411 Phil. 740

EN BANC

[ G.R. Nos. 139445-46, June 20, 2001 ]

PEOPLE OF THE PHILIPPINES, PLAINTIFF-APPELLEE, VS. RODRIGO GONZALES Y OPENA, ACCUSED-APPELLANT.

D E C I S I O N

MENDOZA, J.:

These cases are here on automatic review of the decision[1]of the Regional Trial Court, Branch 170, Malabon, Metro Manila, finding accused-appellant Rodrigo Gonzales guilty of two counts of rape and sentencing him to suffer the penalty of death for each count, to pay complainant the amounts of P150,000.00 as civil indemnity, P100,000.00 as moral damages, and P70,000.00 as exemplary damages, and to acknowledge and support the child born of complainant Remelie Tria.

Except for the dates of the commission of the rapes, the two informations against accused-appellant alike read:

That on or about [date],[2] in the Municipality of Malabon, Metro Manila, Philippines and within the jurisdiction of this Honorable Court, the above-named accused, being the stepfather of Remelie Tria y Simeon, a minor of 16 years old, with lewd design, and exercising ascendancy over said Remelie Tria y Simeon and by means of force, violence and intimidation, wilfully, unlawfully and feloniously did, then and there, have sexual intercourse with Remelie Tria y Simeon against her will and without her consent.[3]

Accused-appellant pleaded not guilty to the charges.  Thereupon the two cases were consolidated and jointly tried.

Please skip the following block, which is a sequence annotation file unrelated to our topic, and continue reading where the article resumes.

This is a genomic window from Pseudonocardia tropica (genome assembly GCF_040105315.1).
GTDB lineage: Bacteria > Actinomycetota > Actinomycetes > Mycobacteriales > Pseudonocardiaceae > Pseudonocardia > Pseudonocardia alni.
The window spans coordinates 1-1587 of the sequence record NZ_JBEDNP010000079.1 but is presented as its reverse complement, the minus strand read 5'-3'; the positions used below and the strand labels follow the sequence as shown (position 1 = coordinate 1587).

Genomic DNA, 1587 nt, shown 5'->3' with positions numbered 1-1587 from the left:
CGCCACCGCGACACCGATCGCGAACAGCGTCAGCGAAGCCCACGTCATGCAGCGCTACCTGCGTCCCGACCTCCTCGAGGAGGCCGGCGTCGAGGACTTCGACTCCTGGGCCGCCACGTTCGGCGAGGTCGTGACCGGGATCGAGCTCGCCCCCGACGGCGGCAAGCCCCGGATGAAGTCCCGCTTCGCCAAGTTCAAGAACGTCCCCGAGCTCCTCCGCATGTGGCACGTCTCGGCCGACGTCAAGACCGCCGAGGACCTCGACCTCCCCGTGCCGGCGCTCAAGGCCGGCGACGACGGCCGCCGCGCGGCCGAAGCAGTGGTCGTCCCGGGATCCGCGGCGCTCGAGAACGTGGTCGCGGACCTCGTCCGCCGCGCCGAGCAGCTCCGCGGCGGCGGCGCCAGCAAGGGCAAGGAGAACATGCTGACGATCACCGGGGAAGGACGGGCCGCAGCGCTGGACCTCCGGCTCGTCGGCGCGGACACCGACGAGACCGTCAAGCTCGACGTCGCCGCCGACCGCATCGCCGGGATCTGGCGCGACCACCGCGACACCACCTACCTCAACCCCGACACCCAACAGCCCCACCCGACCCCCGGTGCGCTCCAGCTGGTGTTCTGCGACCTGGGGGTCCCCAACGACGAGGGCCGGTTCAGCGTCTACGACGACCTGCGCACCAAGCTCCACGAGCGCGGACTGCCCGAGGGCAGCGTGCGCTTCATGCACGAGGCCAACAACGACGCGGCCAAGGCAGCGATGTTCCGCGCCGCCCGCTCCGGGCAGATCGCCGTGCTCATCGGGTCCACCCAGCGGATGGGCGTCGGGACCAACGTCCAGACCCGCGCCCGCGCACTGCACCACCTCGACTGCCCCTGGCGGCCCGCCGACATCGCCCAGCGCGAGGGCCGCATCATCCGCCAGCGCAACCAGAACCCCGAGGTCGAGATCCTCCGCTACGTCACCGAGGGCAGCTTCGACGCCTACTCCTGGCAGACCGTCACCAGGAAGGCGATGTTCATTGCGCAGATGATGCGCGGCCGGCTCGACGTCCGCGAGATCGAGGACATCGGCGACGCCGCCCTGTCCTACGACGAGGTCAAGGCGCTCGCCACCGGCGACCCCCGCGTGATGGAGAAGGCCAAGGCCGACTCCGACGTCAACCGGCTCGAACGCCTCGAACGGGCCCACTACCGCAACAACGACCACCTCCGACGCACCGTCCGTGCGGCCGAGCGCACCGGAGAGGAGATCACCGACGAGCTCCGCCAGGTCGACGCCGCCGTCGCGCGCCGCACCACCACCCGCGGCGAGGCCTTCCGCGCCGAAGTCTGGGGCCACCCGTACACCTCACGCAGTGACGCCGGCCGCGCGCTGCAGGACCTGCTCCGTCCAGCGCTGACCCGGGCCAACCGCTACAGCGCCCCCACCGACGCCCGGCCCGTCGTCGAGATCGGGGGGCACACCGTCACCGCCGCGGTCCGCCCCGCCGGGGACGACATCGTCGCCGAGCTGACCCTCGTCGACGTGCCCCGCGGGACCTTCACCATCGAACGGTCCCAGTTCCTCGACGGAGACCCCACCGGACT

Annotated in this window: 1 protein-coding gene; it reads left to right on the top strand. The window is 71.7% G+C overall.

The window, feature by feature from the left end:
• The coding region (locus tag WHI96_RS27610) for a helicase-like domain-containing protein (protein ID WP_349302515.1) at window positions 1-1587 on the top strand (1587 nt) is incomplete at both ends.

The prosecution presented evidence showing the following:

Complainant Remelie Tria is the daughter of Teresita Simeon, while accused-appellant Rodrigo Gonzales is Teresita Simeon's common-law husband. On January 7, 1995, at around 2:00 in the morning, while complainant Remelie Tria was alone sleeping on the second floor of their house in Sitio 6, Barangay Catmon, Malabon, she felt someone touching her private parts.  When she opened her eyes to find out who it was, she saw accused-appellant, her mother's common-law husband.  Remelie sat up and threatened to report accused-appellant to her mother if he did not stop molesting her. This angered accused-appellant who boxed complainant and continued making advances on her. Complainant resisted but she was pinned down on the bed and accused-appellant succeeded in ravishing her. Because of the threat that accused-appellant would kill her and her mother if she reported the matter to anyone, complainant kept the incident to herself.[4]

More than two years later, on November 1, 1997, at around 1:30 in the morning, while complainant was sleeping inside her room, she was awakened by the sound of an object falling on the floor.  When she tried to see what it was, she found that accused-appellant was in the room. The latter held her hands, undressed her, and forced himself on her.  Accused-appellant warned Remelie not to report the incident to anyone or he would leave her mother and her siblings with no one to support them.[5]